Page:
Lucia’s Academy of Dance


Performance Coaching

Lucia is one of the preferred performers and house dancers in San Diego clubs, restaurants and at special-private and family events, since 2002.  She is respected for her knowledge and experience in presenting authentic, culturally appropriate shows.  Most of San Diego’s current elite performers have been through Lucia’s dance training program.  Many hold well respected positions in restaurants and clubs through San Diego County and are frequently hired for family events and festivities.

Being one of the long standing dance teachers and performers in San Diego County, Lucia has become a driving force and innovator, setting trends and fashions for the dance in San Diego.

Offering group classes every Saturday from 11:00 am to 12:00 pm and private classes or performance coaching for students who have aspirations to enrich and learn various dance styles, choreography, perform as a professional dancer or in dance competitions. Group classes emphasize technique and choreography with performance opportunities. (see flyer)


Taksim Workshop
Saturday, June 26
12:30pm to 2pm PST 
Discover a new you! A rare opportunity to study with International Recognized Artist Meg York. With mesmerizing melodies and percussion patterns, you will gain insight for YOUR dance experience: musicality, communication, cultural context, and performance.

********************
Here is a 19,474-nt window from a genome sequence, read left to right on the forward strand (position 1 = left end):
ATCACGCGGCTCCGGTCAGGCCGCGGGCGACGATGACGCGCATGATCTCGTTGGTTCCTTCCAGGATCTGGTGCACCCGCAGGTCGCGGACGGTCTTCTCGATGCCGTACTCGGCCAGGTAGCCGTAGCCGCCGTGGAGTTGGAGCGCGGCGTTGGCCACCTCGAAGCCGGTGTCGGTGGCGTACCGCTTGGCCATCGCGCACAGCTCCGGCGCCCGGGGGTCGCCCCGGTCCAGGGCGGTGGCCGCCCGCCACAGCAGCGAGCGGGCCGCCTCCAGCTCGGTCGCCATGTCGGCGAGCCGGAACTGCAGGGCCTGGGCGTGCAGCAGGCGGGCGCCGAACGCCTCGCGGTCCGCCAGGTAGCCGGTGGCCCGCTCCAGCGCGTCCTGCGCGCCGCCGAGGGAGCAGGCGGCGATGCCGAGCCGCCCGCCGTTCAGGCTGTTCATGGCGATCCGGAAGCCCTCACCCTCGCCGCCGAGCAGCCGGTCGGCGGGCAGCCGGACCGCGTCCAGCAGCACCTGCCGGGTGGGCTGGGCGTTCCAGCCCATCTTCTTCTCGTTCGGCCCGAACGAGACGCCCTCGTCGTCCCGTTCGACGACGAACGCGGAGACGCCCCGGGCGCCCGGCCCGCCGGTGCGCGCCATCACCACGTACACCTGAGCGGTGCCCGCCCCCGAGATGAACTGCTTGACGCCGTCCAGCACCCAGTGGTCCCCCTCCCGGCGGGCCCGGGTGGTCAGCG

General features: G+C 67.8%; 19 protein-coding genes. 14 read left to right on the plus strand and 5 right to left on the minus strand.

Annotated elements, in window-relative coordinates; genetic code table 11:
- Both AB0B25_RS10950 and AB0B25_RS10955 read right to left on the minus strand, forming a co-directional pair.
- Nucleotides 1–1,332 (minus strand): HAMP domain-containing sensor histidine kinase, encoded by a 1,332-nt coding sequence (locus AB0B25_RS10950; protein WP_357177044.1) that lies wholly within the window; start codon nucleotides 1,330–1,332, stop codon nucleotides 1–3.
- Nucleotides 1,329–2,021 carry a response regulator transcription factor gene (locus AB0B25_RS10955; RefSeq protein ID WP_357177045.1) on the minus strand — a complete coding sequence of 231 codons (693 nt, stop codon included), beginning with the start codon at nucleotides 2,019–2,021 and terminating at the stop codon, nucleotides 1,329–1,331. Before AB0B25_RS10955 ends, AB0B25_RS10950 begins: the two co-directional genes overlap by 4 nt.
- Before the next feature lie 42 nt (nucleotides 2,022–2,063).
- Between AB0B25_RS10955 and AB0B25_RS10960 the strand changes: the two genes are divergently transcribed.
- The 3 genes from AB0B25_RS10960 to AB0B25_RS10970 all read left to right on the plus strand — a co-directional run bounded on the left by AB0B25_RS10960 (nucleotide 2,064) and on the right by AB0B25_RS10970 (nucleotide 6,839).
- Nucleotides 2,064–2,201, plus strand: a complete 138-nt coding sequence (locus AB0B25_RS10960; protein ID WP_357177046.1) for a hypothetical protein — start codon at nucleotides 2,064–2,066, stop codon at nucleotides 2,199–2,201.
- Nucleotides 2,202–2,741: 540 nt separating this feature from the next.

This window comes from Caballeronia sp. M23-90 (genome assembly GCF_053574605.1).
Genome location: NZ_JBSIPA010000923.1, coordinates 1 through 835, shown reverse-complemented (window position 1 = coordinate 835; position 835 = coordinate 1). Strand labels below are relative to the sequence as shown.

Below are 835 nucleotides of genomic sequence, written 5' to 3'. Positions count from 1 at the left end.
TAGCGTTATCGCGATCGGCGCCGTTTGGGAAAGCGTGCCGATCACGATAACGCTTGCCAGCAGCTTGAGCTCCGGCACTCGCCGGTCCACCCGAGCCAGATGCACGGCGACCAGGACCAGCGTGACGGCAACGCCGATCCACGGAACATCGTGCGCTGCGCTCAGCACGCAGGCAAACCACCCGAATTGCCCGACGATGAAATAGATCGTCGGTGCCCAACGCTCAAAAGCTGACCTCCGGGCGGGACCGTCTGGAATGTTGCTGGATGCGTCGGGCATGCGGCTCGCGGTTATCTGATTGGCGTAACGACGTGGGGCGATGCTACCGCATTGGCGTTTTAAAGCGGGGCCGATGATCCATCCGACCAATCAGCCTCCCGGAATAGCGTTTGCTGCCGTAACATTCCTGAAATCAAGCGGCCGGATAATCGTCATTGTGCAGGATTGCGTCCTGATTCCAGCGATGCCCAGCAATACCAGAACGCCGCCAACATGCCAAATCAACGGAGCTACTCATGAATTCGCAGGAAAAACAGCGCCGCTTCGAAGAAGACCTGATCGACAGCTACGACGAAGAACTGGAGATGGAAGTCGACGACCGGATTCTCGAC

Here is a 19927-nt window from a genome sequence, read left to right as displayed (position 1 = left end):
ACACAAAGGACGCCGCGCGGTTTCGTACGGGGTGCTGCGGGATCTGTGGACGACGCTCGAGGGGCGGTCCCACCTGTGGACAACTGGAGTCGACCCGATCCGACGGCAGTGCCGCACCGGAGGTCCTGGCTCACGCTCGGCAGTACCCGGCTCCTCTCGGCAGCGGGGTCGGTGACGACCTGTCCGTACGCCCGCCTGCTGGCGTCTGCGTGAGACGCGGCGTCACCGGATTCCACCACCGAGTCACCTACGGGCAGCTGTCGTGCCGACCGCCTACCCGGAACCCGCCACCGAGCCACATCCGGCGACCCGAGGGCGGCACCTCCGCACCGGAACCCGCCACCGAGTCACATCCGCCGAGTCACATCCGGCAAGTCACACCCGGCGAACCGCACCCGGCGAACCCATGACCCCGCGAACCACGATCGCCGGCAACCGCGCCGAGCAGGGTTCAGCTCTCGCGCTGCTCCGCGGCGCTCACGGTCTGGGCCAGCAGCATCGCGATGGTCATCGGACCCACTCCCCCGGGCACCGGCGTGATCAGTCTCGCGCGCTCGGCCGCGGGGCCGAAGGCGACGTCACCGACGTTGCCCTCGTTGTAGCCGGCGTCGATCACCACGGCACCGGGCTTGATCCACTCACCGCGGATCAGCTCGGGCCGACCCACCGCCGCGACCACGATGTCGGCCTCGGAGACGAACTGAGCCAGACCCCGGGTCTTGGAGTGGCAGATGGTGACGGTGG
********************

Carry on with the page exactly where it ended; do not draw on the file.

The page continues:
This special workshop offers instruction with Lucia Herlinda and Meg’s musical accompaniment. Each student receives personalized instruction and an opportunity to enrich your dance to live music.
Don’t miss this opportunity – there will be limited students.
Contact Lucia Herlinda to sign up. See

Dance Specialties & Technique:

Egyptian Style – Oriental (Belly dance) and Folkloric Classical Egyptian is very controlled, elegant, refined, and often includes some ballet. Egyptian dance has a large Russian ballet influence that began in the 1920s. Muscular control is emphasized and movements are small and mostly set in the body. Most dancers in Egypt tend to wear a more conservative style of costume due in part to a law passed in 1955 that required dancers to cover their stomachs. The costumes are made with rhinestones, appliqués, and crystals; fringe is used sparingly these days. The stomach can be covered with any fabric, such as lace or stretch material, but the most popular fabric is made from netting, called the body stocking. When I danced in Egypt, I made some of my body stockings out of lace and others with net. I had many different ones to go with all my costumes. Dancers are typically bare foot while dancing and most do not use zills. (excerpts from Sohaila’s workbook; Near and Middle Eastern Dance Workbook
Khalijee – Iraqi, Saudi  Khalleeji in Arabic means “from the Gulf.” This is the dance of the Persian Gulf countries and Saudi Arabia. In the Gulf countries this folkloric dance is called Raks Nai’sh; it is traditionally performed in pairs or as a group, because in these countries it is mostly danced in private at women’s gatherings.